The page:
Haruki Murakami fans discussion

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Favorite Murakami work?

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message 1: by Kelly (last edited Aug 25, 2016 11:09AM) (new)

Kelly (mirume) | 17 comments Mod
Let's start a first discussion, Murakami fans!

An appropriate first question: What's your favorite Haruki Murakami work, and why?

Mine is Sputnik Sweetheart, mostly because I love the way it plays with the ideas of alternate realities. Obviously many of his books do this, but I thought the way it's presented in Sputnik Sweetheart is especially haunting and beautiful. I also love the narration style, and the book's unconventional love triangle.

Kafka on the Shore is the first runner-up.


message 2: by Liliana (last edited Aug 25, 2016 11:17AM) (new)

Liliana Blum (Blumcita) | 1 comments I just met Murakami by chance, at an airport library. It was Kafka on the shore, the edition that you have as the group icon. I realized he would become on of my favorite authors as well. I just ordered several other Murakami books through Amazon.


message 3: by Conrad (last edited Aug 25, 2016 11:18AM) (new)

Conrad | 1 comments I expect to be the only one to feel this way, but my favorite Murakami book is Underground, his only book in which most of the words belong to other people. It ties together a lot of different concerns of his very well, though: what he perceives as the conformist business culture of Japan, people's propensity for groupthinking their way into believing things that are clearly ridiculous, disappearances, employment and its discontents... He seems to be an excellent interviewer, but his own writing on the Aum Shunrikyo movement is also enlightening and scary. I read it shortly after 9/11, which may inform my opinion, but I found the testimony and stories of the ordinary people whose lives were abruptly rerouted by Aum Shinrikyo almost unbearably sad.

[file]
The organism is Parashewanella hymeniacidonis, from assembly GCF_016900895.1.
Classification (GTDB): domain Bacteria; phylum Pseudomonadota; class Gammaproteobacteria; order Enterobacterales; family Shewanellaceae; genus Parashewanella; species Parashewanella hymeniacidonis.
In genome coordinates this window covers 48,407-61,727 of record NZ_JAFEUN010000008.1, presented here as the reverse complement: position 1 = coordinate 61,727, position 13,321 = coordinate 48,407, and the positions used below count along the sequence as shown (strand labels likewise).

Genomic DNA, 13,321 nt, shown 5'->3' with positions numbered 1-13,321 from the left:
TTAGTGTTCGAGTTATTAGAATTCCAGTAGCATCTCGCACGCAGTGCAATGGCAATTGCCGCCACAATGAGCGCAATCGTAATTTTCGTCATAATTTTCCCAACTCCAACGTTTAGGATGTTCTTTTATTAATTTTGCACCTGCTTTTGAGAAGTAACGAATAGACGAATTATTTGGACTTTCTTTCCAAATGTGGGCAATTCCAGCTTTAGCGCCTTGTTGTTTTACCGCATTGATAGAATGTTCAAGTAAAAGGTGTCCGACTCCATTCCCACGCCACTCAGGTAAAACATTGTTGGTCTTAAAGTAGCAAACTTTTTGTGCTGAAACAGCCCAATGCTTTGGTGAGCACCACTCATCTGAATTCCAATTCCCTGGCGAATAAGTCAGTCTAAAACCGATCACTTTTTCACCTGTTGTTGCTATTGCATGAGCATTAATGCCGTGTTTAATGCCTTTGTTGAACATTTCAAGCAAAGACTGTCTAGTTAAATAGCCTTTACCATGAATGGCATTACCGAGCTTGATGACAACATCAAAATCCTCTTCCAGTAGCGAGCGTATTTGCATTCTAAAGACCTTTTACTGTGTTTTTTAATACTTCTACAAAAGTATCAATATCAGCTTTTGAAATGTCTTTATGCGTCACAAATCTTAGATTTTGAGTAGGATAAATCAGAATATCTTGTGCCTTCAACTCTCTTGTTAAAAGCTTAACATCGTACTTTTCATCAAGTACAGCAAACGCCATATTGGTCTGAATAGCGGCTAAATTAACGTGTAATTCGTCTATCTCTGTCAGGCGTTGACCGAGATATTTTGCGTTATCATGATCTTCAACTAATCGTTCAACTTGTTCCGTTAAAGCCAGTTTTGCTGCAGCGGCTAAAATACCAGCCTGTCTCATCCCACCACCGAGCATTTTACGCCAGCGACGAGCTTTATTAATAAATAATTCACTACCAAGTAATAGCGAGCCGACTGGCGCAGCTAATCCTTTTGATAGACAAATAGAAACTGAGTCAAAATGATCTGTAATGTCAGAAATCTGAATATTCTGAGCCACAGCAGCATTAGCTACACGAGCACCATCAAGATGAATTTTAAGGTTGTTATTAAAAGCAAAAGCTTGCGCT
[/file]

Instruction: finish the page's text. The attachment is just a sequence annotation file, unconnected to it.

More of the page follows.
Second place, though, would have to be a tie - either Norwegian Wood or Wind-Up Bird Chronicle. I think there are two different Murakamis, though - he has a fantasy mode and a realism mode and I'm finding it a little hard to compare the two.


message 4: by Tania (last edited Aug 25, 2016 11:18AM) (new)

Tania | 1 comments I just finished reading After Dark, and liked it, but my all time favorite for sure is Wind-Up Bird Chronicle. It is the first book of Murakami's that I've ever read and it completely blew my mind. I would call it a life-changing experience, reading this book. I felt very bonded to Toru, and experienced his world in a very real way.


message 5: by EJ (last edited Aug 25, 2016 11:19AM) (new)

EJ Having only read one of Murakami's books I can't compare. My book club read Kafka on the Shore and immediately I was hooked. Murakami's world is unlike any other author I have known. I look forward to following his career. Is there any specific book of his you all would recommend I read next?


message 6: by Marlo (last edited Aug 25, 2016 11:19AM) (new)

Marlo | 2 comments I have only read Wind-Up Bird Chronicle and a book of his short stories (the name escapes me now). Neither were disappointing. Let me say that differently, both were astounding, beautiful and strange. Kafka on the Shore is my next. But if you like diving into his other-worldliness, I recommend Wind-Up Bird, it has the same effect.


message 7: by Marlo (last edited Aug 25, 2016 11:19AM) (new)

Marlo | 2 comments I have only read Wind-Up Bird Chronicle and a book of his short stories (the name escapes me now). Neither were disappointing. Let me say that differently, both were astounding, beautiful and strange. Kafka on the Shore is my next. But if you like diving into his other-worldliness, I recommend Wind-Up Bird, it has the same effect.


message 8: by Frederick (last edited Aug 25, 2016 11:19AM) (new)

Frederick I encountered Murakami while passing a bookstore window in London. I think this was in 1996, but, given my memory, it may have been four years later. Either way, the novel NORWEGIAN WOOD, in a boxed edition which, through the window, appeared to be made of wood, caught my eye. I'm a big Beatles fan and the fact that the title is the title of a Beatles song is one reason I paused before the window. But something told me the title was brilliant. It was audacious of him to name an entire novel after a song so closely identified with someone else's art. In the next few weeks I noticed Murakami had a story in THE NEW YORKER. It may or may not have had the title of another Beatles song as its title. He's done one or two. I read the story (which, I think, involved a trip to the zoo to see a polar bear) and found it the most moving story I'd read in years. Since that time I've read five or six stories of his. I have not read any of the novels, but, in all the years I worked at bookstores I read portions of his books.
He has an affinity for 60s-era Western pop culture. The result of this is I can latch on to the mood he intends to evoke. I've been raving about him for years and am very happy to see so many people seem to share my enthusiasm for this subtle master.